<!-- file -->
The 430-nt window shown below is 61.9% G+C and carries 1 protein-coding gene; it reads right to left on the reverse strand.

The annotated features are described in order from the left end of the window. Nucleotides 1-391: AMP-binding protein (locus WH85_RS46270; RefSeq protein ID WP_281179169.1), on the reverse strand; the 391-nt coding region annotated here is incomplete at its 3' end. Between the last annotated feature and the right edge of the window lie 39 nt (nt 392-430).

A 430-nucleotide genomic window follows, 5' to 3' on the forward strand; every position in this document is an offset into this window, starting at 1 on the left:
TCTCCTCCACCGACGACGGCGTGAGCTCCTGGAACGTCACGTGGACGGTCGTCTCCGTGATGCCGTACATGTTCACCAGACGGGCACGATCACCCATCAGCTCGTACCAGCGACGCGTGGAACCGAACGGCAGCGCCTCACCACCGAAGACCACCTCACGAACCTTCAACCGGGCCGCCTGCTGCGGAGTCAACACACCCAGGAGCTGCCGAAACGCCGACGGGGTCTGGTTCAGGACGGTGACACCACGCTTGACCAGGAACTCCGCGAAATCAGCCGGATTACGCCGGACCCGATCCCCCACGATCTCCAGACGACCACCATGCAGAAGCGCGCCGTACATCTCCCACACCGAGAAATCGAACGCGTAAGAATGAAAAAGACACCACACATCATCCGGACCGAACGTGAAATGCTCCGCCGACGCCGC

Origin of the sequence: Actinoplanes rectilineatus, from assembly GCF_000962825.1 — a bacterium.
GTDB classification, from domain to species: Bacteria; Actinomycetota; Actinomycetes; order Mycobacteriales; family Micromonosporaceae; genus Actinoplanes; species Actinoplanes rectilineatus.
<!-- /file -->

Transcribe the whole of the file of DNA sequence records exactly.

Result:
The 430-nt window shown below is 61.9% G+C and carries 1 protein-coding gene; it reads right to left on the reverse strand.

The annotated features are described in order from the left end of the window. Nucleotides 1-391: AMP-binding protein (locus WH85_RS46270; RefSeq protein ID WP_281179169.1), on the reverse strand; the 391-nt coding region annotated here is incomplete at its 3' end. Between the last annotated feature and the right edge of the window lie 39 nt (nt 392-430).

A 430-nucleotide genomic window follows, 5' to 3' on the forward strand; every position in this document is an offset into this window, starting at 1 on the left:
TCTCCTCCACCGACGACGGCGTGAGCTCCTGGAACGTCACGTGGACGGTCGTCTCCGTGATGCCGTACATGTTCACCAGACGGGCACGATCACCCATCAGCTCGTACCAGCGACGCGTGGAACCGAACGGCAGCGCCTCACCACCGAAGACCACCTCACGAACCTTCAACCGGGCCGCCTGCTGCGGAGTCAACACACCCAGGAGCTGCCGAAACGCCGACGGGGTCTGGTTCAGGACGGTGACACCACGCTTGACCAGGAACTCCGCGAAATCAGCCGGATTACGCCGGACCCGATCCCCCACGATCTCCAGACGACCACCATGCAGAAGCGCGCCGTACATCTCCCACACCGAGAAATCGAACGCGTAAGAATGAAAAAGACACCACACATCATCCGGACCGAACGTGAAATGCTCCGCCGACGCCGC

Origin of the sequence: Actinoplanes rectilineatus, from assembly GCF_000962825.1 — a bacterium.
GTDB classification, from domain to species: Bacteria; Actinomycetota; Actinomycetes; order Mycobacteriales; family Micromonosporaceae; genus Actinoplanes; species Actinoplanes rectilineatus.